The story however, doesn't end there. Further research by Nickerson's team pointed to important implications for the understanding of health and disease on Earth. Her team, including NASA scientists, showed that one of the central factors affecting the behavior of pathogenic cells is the physical force produced by the movement of fluid over a bacterial cell's sensitive surface. This property, known as fluid shear, helps modulate a broad range of cell behaviors, provoking changes in cell morphology, virulence, and global alterations in gene expression, in pathogens like Salmonella.
"There are conditions that are encountered by pathogens during the infection process in the human body that are relevant to conditions that these same organisms experience when cultured in spaceflight. By studying the effect of spaceflight on the disease-causing potential of major pathogens like Salmonella, we may be able to provide insight into infectious disease mechanisms that cannot be attained using traditional experimental approaches on Earth, where gravity can mask key cellular responses," says Nickerson
Nickerson's spaceflight studies also pinpointed an evolutionarily conserved protein—called Hfq—which appears to act as a global regulator of gene responses to spaceflight conditions. Further research by her team established that Hfq is a central mediator in the spaceflight-induced responses of other bacterial pathogens, including Pseudomonas aeruginosa, thus representing the first spaceflight-induced regulator acting across bacterial species.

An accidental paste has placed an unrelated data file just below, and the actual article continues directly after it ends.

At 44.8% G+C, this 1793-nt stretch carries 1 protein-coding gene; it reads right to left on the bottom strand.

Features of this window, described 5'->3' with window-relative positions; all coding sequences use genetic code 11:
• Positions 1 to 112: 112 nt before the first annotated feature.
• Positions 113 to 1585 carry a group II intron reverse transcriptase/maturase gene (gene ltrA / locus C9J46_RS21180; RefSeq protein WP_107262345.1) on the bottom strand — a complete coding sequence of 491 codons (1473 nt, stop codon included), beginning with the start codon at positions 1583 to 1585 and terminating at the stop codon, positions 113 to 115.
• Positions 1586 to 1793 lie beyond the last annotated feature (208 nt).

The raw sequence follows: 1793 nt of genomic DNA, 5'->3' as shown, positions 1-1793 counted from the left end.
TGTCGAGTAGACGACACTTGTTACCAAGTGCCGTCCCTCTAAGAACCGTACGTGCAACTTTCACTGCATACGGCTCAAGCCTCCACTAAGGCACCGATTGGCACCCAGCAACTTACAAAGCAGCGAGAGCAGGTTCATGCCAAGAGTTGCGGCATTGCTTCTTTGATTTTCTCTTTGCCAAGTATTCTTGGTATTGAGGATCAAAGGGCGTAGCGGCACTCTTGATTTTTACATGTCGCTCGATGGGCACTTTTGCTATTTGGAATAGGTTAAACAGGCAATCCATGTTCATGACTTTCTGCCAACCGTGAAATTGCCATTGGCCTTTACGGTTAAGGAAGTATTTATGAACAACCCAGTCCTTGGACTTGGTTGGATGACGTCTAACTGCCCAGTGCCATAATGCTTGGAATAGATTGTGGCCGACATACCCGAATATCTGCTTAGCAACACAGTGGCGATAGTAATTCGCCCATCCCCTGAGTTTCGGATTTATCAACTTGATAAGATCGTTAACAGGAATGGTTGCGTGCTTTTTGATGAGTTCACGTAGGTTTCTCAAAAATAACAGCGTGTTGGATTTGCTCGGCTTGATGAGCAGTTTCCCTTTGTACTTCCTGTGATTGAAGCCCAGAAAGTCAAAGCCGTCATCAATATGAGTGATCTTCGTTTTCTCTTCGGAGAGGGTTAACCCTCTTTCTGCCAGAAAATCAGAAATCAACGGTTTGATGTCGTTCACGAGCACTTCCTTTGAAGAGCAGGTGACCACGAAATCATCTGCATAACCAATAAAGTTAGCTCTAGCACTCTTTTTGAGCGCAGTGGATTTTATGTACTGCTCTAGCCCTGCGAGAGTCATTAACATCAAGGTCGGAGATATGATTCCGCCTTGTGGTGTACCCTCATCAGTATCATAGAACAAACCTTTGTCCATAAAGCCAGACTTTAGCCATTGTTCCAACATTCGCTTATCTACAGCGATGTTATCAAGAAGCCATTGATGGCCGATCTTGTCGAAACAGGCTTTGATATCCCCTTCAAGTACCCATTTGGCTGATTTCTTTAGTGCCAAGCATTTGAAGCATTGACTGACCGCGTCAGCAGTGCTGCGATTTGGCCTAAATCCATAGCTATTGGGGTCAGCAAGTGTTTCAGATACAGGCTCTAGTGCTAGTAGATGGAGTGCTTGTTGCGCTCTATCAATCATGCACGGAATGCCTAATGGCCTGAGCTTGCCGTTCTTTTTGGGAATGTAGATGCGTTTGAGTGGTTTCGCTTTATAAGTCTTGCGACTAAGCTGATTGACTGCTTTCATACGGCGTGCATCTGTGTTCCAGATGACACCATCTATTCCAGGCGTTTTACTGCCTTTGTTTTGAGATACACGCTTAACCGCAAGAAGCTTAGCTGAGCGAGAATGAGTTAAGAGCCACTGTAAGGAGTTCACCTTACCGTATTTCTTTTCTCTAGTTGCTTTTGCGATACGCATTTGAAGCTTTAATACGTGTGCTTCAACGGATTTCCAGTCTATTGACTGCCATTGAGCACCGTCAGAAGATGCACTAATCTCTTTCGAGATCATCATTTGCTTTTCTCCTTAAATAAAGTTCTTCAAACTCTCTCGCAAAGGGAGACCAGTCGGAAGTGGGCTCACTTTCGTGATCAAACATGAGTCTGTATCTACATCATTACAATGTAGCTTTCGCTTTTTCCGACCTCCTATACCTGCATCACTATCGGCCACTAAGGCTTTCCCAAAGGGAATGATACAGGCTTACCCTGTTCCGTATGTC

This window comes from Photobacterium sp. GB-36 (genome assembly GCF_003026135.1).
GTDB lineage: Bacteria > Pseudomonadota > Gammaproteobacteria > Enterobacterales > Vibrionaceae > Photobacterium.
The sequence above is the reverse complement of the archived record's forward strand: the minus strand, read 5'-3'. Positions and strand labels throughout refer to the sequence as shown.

Nickerson's examination of the post-spaceflight alterations in bacterial behavior made use of microarray technology, which allows analysis of gene expression for the entire 4.8 million base pairs found in Salmonella's circular chromosome. Data revealed that 167 distinct genes and 73 proteins had been altered during growth under microgravity conditions, including (but not limited to) virulence-associated genes. Of the 167 genes undergoing up- or down-regulation in response to spaceflight, one third were under the control of the Hfq master regulator protein.
These microgravity studies open a new window into the infectious disease mechanisms of Salmonella, an aggressive pathogen responsible for infecting an estimated 94 million people globally and causing 155,000 deaths annually. In the U.S. alone, more than 40,000 cases of Salmonellosis are reported annually, resulting in at least 500 deaths, and health care costs in excess of $50 million. However, only a small percentage of infections with Salmonella are reported, and the estimated two to four million cases of Salmonella-induced gastroenteritis which occur in the United States each year constitute a significant economic loss of productive work time, reported to exceed $2 billion annually.